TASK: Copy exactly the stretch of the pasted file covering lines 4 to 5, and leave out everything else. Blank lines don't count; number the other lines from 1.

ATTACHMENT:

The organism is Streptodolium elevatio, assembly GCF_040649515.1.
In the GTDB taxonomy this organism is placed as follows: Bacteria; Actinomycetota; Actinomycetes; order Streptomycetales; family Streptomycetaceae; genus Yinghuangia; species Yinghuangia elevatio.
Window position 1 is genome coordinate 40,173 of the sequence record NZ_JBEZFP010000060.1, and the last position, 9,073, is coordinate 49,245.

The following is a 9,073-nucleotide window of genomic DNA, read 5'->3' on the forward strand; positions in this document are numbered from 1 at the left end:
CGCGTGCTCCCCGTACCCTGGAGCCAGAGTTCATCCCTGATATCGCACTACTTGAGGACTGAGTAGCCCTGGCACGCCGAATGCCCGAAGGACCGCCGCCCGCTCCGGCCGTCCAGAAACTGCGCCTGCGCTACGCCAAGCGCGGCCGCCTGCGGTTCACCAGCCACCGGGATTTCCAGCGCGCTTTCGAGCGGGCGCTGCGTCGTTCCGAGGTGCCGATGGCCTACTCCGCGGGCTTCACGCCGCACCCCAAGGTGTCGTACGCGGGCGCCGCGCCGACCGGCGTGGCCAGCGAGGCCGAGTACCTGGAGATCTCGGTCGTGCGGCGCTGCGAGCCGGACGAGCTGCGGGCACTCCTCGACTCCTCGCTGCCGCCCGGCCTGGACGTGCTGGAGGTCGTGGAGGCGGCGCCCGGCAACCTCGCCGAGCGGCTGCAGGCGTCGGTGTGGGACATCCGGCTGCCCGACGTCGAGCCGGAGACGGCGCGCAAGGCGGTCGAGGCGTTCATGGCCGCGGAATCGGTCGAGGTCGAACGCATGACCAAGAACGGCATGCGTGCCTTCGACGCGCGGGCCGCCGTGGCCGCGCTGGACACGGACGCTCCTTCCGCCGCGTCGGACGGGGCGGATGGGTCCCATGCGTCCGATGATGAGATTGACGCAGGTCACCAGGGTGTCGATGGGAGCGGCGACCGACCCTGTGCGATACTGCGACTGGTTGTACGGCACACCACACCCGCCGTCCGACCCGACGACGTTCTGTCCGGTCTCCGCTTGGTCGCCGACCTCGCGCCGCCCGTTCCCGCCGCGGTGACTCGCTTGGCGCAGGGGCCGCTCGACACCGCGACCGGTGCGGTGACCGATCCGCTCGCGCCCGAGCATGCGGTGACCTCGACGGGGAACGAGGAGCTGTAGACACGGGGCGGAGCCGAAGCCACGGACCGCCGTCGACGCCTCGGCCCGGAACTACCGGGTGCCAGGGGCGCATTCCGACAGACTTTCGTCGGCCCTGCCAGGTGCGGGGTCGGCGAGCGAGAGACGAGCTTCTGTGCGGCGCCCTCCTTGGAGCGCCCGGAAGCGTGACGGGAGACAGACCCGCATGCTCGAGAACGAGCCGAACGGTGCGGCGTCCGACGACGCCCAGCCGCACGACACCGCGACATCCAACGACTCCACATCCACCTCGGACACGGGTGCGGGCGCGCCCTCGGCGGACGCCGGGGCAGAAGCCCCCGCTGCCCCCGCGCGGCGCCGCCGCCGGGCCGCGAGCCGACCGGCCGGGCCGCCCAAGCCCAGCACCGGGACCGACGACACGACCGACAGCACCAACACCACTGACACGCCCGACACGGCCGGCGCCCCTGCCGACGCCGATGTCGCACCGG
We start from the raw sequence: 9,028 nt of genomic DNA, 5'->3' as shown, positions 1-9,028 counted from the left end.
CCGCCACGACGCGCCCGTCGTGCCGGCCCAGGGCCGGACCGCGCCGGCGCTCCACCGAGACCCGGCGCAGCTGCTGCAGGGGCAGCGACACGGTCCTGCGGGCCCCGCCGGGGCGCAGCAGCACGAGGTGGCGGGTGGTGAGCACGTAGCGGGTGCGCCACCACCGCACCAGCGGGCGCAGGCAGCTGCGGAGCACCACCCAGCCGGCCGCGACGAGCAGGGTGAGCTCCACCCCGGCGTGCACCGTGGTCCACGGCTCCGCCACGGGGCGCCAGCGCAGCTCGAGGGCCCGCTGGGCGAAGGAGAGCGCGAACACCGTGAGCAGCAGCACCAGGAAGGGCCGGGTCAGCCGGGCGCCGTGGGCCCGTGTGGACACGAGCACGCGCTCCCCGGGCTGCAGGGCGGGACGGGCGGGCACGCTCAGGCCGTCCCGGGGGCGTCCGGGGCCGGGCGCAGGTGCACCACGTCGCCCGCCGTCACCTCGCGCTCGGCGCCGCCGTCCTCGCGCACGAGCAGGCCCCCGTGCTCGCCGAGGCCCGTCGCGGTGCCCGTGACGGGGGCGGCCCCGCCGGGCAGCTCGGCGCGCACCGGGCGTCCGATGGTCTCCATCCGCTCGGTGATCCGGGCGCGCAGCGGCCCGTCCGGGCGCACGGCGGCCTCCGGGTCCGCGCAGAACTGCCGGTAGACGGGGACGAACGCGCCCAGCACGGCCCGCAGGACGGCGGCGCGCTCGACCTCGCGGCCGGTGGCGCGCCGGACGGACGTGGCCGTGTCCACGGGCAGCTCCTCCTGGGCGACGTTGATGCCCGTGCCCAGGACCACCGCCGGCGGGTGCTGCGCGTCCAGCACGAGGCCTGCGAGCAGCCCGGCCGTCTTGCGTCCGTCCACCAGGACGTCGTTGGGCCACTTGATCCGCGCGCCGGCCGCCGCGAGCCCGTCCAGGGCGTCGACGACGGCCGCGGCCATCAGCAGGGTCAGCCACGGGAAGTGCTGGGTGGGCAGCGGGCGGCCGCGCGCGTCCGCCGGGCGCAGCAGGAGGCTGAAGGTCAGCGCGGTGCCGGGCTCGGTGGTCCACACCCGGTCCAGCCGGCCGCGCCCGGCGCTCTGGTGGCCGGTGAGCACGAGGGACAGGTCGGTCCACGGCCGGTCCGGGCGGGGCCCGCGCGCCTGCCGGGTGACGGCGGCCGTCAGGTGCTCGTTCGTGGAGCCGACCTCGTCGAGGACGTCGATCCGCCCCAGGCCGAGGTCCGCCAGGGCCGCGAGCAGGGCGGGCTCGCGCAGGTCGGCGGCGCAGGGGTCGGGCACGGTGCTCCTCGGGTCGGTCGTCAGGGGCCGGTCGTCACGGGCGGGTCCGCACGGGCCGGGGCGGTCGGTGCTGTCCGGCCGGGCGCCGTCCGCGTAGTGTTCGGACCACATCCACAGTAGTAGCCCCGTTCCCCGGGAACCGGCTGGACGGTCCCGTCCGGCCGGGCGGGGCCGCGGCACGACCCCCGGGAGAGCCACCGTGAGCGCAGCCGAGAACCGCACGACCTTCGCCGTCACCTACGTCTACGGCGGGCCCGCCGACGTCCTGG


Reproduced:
The following is a 9,073-nucleotide window of genomic DNA, read 5'->3' on the forward strand; positions in this document are numbered from 1 at the left end:
CGCGTGCTCCCCGTACCCTGGAGCCAGAGTTCATCCCTGATATCGCACTACTTGAGGACTGAGTAGCCCTGGCACGCCGAATGCCCGAAGGACCGCCGCCCGCTCCGGCCGTCCAGAAACTGCGCCTGCGCTACGCCAAGCGCGGCCGCCTGCGGTTCACCAGCCACCGGGATTTCCAGCGCGCTTTCGAGCGGGCGCTGCGTCGTTCCGAGGTGCCGATGGCCTACTCCGCGGGCTTCACGCCGCACCCCAAGGTGTCGTACGCGGGCGCCGCGCCGACCGGCGTGGCCAGCGAGGCCGAGTACCTGGAGATCTCGGTCGTGCGGCGCTGCGAGCCGGACGAGCTGCGGGCACTCCTCGACTCCTCGCTGCCGCCCGGCCTGGACGTGCTGGAGGTCGTGGAGGCGGCGCCCGGCAACCTCGCCGAGCGGCTGCAGGCGTCGGTGTGGGACATCCGGCTGCCCGACGTCGAGCCGGAGACGGCGCGCAAGGCGGTCGAGGCGTTCATGGCCGCGGAATCGGTCGAGGTCGAACGCATGACCAAGAACGGCATGCGTGCCTTCGACGCGCGGGCCGCCGTGGCCGCGCTGGACACGGACGCTCCTTCCGCCGCGTCGGACGGGGCGGATGGGTCCCATGCGTCCGATGATGAGATTGACGCAGGTCACCAGGGTGTCGATGGGAGCGGCGACCGACCCTGTGCGATACTGCGACTGGTTGTACGGCACACCACACCCGCCGTCCGACCCGACGACGTTCTGTCCGGTCTCCGCTTGGTCGCCGACCTCGCGCCGCCCGTTCCCGCCGCGGTGACTCGCTTGGCGCAGGGGCCGCTCGACACCGCGACCGGTGCGGTGACCGATCCGCTCGCGCCCGAGCATGCGGTGACCTCGACGGGGAACGAGGAGCTGTAGACACGGGGCGGAGCCGAAGCCACGGACCGCCGTCGACGCCTCGGCCCGGAACTACCGGGTGCCAGGGGCGCATTCCGACAGACTTTCGTCGGCCCTGCCAGGTGCGGGGTCGGCGAGCGAGAGACGAGCTTCTGTGCGGCGCCCTCCTTGGAGCGCCCGGAAGCGTGACGGGAGACAGACCCGCATGCTCGAGAACGAGCCGAACGGTGCGGCGTCCGACGACGCCCAGCCGCACGACACCGCGACATCCAACGACTCCACATCCACCTCGGACACGGGTGCGGGCGCGCCCTCGGCGGACGCCGGGGCAGAAGCCCCCGCTGCCCCCGCGCGGCGCCGCCGCCGGGCCGCGAGCCGACCGGCCGGGCCGCCCAAGCCCAGCACCGGGACCGACGACACGACCGACAGCACCAACACCACTGACACGCCCGACACGGCCGGCGCCCCTGCCGACGCCGATGTCGCACCGG